Justin provides some insight on why women might like BDSM more than men, as well as the LGBTQ community and their sexual fantasy preferences. Listen in for that.
Sexual Fantasy by Personality Type
Justin shares some interesting insight on the correlation between personality type and sexual fantasy. For example, those who are more extroverted by nature will be more outgoing the bedroom. And for those who are ‘agreeable’ personality types, there will be a higher incidence of focusing on their partner’s sexual satisfaction in the bedroom.
He also talks about what conscientiousness has to do with fantasies, as well as self-esteem.
“Sometimes a Cigar is Just a Cigar”
Justin says that sexual fantasies don’t really have to mean all that much. They can offer a glimpse into something deeper, but for the most part they are just a product of your environment and genetic makeup and can be left out of the examination room. Fantasies can be a good evaluative road map to follow for your own unique sexual satisfaction, though.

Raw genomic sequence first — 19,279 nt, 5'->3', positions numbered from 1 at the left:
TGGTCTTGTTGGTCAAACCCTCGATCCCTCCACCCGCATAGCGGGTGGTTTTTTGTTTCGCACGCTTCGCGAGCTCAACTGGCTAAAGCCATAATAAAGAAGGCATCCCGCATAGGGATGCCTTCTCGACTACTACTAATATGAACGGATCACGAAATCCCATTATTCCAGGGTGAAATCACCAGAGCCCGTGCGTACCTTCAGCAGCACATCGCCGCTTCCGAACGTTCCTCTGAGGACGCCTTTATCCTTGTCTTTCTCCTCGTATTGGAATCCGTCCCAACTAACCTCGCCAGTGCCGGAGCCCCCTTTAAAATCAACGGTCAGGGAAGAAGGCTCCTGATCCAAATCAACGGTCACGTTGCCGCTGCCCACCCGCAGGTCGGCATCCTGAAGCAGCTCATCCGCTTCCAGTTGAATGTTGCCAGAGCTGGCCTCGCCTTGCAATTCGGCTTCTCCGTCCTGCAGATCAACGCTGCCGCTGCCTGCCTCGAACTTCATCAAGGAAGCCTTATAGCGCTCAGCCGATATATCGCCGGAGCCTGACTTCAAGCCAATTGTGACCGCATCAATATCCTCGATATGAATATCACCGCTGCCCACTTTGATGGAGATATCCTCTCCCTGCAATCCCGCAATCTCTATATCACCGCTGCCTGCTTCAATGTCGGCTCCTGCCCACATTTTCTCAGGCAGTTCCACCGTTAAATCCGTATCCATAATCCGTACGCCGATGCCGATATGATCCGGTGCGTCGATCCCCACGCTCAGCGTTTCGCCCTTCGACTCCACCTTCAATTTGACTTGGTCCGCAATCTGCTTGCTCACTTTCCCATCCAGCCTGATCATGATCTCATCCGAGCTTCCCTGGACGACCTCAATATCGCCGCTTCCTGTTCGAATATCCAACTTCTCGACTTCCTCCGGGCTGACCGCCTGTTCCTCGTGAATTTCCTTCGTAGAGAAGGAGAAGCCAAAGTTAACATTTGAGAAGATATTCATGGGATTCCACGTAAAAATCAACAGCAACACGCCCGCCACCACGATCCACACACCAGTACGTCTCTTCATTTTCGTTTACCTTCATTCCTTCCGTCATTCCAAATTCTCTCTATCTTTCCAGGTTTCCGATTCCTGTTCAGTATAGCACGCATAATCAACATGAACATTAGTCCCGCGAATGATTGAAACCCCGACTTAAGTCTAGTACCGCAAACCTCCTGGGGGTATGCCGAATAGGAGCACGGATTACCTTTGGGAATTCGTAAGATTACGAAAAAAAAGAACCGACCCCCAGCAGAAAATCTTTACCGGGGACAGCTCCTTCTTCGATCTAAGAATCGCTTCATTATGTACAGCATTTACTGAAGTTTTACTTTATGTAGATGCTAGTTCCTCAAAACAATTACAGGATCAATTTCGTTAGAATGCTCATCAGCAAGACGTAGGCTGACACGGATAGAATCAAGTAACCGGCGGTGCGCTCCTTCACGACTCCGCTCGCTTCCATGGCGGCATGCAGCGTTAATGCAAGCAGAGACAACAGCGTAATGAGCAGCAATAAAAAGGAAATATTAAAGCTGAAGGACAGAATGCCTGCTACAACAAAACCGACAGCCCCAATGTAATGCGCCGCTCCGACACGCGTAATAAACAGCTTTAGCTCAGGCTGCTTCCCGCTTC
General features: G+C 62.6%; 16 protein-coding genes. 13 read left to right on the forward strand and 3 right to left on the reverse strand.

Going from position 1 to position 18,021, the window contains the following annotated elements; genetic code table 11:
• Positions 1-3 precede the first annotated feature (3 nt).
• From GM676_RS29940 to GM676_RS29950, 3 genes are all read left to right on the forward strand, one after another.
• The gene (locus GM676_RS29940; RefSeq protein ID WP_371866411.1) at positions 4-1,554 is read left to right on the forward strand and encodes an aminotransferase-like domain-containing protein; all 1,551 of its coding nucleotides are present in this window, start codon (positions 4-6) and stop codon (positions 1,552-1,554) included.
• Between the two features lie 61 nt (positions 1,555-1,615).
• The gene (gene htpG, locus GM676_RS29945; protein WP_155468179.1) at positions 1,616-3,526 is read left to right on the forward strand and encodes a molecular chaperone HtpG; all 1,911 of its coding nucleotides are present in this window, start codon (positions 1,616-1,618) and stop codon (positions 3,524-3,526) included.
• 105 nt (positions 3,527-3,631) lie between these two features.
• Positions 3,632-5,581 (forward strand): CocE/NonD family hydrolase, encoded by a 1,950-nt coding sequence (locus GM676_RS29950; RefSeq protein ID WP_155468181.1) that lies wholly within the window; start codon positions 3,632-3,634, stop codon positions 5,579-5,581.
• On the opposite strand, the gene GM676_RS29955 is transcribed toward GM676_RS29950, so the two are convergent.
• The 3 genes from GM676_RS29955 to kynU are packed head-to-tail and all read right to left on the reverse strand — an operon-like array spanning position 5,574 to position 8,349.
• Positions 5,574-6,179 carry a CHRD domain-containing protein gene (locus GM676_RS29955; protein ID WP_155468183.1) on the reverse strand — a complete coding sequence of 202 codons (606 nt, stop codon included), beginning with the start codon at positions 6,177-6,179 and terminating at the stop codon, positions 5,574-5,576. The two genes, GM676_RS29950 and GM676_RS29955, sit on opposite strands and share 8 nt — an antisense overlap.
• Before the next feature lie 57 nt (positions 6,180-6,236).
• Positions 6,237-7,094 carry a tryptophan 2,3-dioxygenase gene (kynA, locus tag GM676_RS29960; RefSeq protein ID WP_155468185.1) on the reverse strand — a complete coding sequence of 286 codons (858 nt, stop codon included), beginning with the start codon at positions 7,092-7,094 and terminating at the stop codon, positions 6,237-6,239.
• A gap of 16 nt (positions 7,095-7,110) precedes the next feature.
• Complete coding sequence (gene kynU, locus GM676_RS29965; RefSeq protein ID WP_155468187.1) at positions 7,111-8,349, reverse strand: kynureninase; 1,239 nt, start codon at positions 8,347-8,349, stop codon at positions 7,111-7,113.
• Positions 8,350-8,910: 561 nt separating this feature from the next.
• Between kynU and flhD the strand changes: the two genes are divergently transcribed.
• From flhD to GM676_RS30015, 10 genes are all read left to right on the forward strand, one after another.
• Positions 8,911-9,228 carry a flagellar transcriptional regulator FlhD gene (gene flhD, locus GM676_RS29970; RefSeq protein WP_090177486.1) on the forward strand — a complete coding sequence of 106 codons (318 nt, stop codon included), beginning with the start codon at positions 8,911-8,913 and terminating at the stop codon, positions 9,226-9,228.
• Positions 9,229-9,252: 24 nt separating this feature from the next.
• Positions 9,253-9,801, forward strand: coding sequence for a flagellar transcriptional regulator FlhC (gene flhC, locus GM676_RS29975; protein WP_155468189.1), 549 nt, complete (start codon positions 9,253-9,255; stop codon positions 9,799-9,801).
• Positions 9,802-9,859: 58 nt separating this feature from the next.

But when talking about sexual traumas, there were small connections between sexual victimization and types of fantasies. But there was a lot of inconsistency in the data.
Hear Justin explain the data on this subject.
How to Share Your Fantasies with Your Partner
Justin says that before you share with your partner, you first have to feel good about yourself. You aren’t alone in your fantasies, so there’s a normalization that needs to first occur.